The Department of Investigative Medicine at Imperial College London investigates how the gut and brain communicate to control appetite and bodyweight. This is a hugely topical area of research in light of the current obesity epidemic. Moreover, the subject of appetite control provides an excellent platform in which to introduce the discipline of Neuroendocrinology to school pupils â€“ it is a subject which all can relate. Because of this, we decided to organise and run a Departmental Outreach day, named 'An Appetite for Science?' for year 12 pupils from around the UK who are in the process of deciding what career they may pursue. This interesting area of research provides a perfect foundation on which to design an educational and insightful day into what it's like to work as a scientist in academia.
Details about the Outreach day were advertised via the Imperial College website, www.imperial.ac.uk/outreach, and within the Imperial College Outreach brochure sent out to schools nationwide. We are extremely grateful for funding from The British Society for Neuroendocrinology which made the Outreach day possible, and funding from the Society was highlighted on the Imperial College website and in all talks presented on the day.
The day aimed to illustrate the physiology of appetite control and provided an insight into our lab-based in vitro and in vivo experiments, and also our studies in humans. We provided a mixture of informative lecture style presentations, hands-on activities and a laboratory based experiment. The day was run by a mix of scientists at different stages in their careers: Academics, Postdocs and PhD students with either basic science or medical backgrounds, providing the pupils with a range of perspectives about working in academic research.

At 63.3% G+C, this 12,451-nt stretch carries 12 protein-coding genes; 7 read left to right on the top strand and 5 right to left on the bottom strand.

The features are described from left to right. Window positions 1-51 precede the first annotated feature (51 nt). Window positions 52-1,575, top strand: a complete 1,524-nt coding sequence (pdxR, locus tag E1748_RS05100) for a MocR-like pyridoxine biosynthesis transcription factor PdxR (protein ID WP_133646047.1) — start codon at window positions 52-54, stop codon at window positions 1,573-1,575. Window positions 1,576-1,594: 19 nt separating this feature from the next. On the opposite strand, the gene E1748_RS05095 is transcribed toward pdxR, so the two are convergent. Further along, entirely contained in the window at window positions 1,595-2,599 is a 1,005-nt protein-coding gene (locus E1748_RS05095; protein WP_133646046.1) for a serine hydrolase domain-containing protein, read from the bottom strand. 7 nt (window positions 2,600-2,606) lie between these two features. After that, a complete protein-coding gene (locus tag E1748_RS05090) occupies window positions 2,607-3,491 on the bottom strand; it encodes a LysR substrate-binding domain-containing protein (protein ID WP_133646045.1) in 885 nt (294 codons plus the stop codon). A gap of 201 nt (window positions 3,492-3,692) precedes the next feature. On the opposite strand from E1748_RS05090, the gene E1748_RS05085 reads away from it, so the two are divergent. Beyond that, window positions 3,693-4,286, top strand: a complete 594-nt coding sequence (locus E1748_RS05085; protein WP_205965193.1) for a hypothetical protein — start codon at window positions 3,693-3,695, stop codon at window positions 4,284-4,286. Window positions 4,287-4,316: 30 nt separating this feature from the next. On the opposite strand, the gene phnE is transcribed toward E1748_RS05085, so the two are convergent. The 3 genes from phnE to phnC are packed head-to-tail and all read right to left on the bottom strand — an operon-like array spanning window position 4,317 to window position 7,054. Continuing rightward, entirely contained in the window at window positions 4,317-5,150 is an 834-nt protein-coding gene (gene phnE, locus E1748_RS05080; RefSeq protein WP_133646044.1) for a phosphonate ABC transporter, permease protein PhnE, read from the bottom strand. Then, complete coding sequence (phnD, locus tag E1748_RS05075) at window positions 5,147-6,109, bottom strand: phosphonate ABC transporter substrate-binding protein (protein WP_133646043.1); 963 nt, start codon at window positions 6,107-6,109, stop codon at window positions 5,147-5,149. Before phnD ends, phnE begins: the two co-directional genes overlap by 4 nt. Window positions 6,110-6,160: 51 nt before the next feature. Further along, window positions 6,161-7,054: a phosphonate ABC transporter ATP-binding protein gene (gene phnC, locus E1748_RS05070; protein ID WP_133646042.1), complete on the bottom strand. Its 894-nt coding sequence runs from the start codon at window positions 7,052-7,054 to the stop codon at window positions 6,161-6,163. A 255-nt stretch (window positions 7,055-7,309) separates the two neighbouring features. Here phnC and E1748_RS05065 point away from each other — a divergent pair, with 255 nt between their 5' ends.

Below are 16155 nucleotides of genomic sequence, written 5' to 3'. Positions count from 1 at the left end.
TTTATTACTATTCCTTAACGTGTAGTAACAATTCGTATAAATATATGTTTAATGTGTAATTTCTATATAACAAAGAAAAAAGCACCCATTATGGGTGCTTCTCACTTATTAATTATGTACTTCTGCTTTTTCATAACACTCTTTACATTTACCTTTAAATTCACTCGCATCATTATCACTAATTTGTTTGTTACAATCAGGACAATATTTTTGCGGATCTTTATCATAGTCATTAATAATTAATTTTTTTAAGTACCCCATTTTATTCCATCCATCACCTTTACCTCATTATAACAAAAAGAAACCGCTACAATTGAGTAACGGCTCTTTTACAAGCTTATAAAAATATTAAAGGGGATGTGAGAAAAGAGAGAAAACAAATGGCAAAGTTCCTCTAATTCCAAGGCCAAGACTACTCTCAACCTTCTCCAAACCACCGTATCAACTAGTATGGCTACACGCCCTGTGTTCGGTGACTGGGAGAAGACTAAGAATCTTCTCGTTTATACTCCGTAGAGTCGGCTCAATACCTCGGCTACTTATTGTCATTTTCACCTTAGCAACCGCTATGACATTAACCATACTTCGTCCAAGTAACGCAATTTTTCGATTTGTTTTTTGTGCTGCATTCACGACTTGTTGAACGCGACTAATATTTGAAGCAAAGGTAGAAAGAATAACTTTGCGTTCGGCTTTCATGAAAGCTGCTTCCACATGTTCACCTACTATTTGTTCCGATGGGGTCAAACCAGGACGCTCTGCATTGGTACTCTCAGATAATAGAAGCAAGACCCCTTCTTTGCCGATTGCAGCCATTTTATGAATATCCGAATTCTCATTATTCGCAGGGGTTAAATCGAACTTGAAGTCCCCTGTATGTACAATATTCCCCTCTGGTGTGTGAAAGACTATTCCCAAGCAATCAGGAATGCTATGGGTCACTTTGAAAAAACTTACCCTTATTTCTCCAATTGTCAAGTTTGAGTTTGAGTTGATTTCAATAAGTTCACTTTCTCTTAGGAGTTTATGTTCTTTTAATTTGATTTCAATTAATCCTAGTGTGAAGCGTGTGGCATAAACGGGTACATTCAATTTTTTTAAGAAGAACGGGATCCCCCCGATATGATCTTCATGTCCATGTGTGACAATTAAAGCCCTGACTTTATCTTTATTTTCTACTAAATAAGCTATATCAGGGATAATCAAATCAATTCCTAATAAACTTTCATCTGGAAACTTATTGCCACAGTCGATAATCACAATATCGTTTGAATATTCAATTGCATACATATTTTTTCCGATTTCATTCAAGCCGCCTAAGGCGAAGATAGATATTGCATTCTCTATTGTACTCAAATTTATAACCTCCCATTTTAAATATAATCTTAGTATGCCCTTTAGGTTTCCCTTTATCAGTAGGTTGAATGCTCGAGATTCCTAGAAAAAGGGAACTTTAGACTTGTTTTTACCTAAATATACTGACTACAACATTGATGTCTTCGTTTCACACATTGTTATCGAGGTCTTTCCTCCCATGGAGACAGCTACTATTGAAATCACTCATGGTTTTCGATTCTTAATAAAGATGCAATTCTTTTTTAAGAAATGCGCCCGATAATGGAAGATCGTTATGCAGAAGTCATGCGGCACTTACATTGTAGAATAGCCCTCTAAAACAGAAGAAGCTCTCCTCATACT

We started the day with a couple of presentations on the 'science' behind appetite control and an insight into the current obesity epidemic. We then gave the pupils the opportunity to carry out a laboratory based experiment (an ELISA) in small supervised groups, in which they detect and quantify the levels of the 'hunger hormone ghrelin' in 'plasma' samples, to encourage the pupils to bring together what they have learnt from the lectures into practice in the lab.
The Department is a leading international centre that specialises in translational research- moving from lab-based in vivo studies through to studies in human volunteers. The Outreach Day therefore provides an ideal opportunity to experience research from 'bench to bedside'. As part of this, the pupils undertook an activity to design a 'clinical trial' for a novel gut hormone identified to have a role in appetite control. Finally, the pupils went on a tour of our laboratories, and chatted to PhD students and staff about the research we carry out.
This year we had 25 school pupils attend from around the UK. It was highly successful and we received excellent feedback from the students: 'An excellent day! Very interesting! Gave me insight of what it is like doing research. Have another day!!' wrote one student, 'I enjoyed the day immensely. I learnt many new things, and this has definitely given me new options of careers to consider' wrote another.